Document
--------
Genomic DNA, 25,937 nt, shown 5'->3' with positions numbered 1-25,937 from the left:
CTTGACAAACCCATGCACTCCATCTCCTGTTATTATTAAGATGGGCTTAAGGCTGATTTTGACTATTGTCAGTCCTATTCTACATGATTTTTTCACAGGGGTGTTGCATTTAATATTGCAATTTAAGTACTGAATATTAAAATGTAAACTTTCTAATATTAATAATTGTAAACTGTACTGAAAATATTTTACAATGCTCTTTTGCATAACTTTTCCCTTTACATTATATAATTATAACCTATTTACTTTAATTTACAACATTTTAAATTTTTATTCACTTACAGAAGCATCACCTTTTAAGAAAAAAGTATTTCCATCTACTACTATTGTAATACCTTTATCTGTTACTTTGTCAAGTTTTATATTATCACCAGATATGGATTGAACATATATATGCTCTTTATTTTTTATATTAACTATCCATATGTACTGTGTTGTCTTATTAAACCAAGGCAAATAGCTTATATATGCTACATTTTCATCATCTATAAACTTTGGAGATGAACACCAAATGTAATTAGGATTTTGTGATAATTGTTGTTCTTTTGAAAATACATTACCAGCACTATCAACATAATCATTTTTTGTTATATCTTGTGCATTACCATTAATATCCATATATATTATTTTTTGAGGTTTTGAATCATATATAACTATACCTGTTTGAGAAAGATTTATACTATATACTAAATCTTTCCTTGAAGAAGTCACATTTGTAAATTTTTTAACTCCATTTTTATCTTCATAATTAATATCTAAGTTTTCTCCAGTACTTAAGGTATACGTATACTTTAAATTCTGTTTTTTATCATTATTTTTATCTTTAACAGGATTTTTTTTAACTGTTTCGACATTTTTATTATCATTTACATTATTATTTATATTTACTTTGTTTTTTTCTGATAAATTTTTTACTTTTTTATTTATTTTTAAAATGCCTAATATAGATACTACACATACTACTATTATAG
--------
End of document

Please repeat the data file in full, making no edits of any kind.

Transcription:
Genomic DNA, 25,937 nt, shown 5'->3' with positions numbered 1-25,937 from the left:
CTTGACAAACCCATGCACTCCATCTCCTGTTATTATTAAGATGGGCTTAAGGCTGATTTTGACTATTGTCAGTCCTATTCTACATGATTTTTTCACAGGGGTGTTGCATTTAATATTGCAATTTAAGTACTGAATATTAAAATGTAAACTTTCTAATATTAATAATTGTAAACTGTACTGAAAATATTTTACAATGCTCTTTTGCATAACTTTTCCCTTTACATTATATAATTATAACCTATTTACTTTAATTTACAACATTTTAAATTTTTATTCACTTACAGAAGCATCACCTTTTAAGAAAAAAGTATTTCCATCTACTACTATTGTAATACCTTTATCTGTTACTTTGTCAAGTTTTATATTATCACCAGATATGGATTGAACATATATATGCTCTTTATTTTTTATATTAACTATCCATATGTACTGTGTTGTCTTATTAAACCAAGGCAAATAGCTTATATATGCTACATTTTCATCATCTATAAACTTTGGAGATGAACACCAAATGTAATTAGGATTTTGTGATAATTGTTGTTCTTTTGAAAATACATTACCAGCACTATCAACATAATCATTTTTTGTTATATCTTGTGCATTACCATTAATATCCATATATATTATTTTTTGAGGTTTTGAATCATATATAACTATACCTGTTTGAGAAAGATTTATACTATATACTAAATCTTTCCTTGAAGAAGTCACATTTGTAAATTTTTTAACTCCATTTTTATCTTCATAATTAATATCTAAGTTTTCTCCAGTACTTAAGGTATACGTATACTTTAAATTCTGTTTTTTATCATTATTTTTATCTTTAACAGGATTTTTTTTAACTGTTTCGACATTTTTATTATCATTTACATTATTATTTATATTTACTTTGTTTTTTTCTGATAAATTTTTTACTTTTTTATTTATTTTTAAAATGCCTAATATAGATACTACACATACTACTATTATAG